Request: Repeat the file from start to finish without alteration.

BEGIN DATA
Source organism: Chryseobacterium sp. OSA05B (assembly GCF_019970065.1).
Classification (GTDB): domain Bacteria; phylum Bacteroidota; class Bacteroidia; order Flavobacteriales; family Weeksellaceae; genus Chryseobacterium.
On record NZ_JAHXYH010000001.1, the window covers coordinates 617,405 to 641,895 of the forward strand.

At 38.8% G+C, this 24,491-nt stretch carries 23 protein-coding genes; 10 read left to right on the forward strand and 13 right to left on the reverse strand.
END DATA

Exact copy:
Source organism: Chryseobacterium sp. OSA05B (assembly GCF_019970065.1).
Classification (GTDB): domain Bacteria; phylum Bacteroidota; class Bacteroidia; order Flavobacteriales; family Weeksellaceae; genus Chryseobacterium.
On record NZ_JAHXYH010000001.1, the window covers coordinates 617,405 to 641,895 of the forward strand.

At 38.8% G+C, this 24,491-nt stretch carries 23 protein-coding genes; 10 read left to right on the forward strand and 13 right to left on the reverse strand.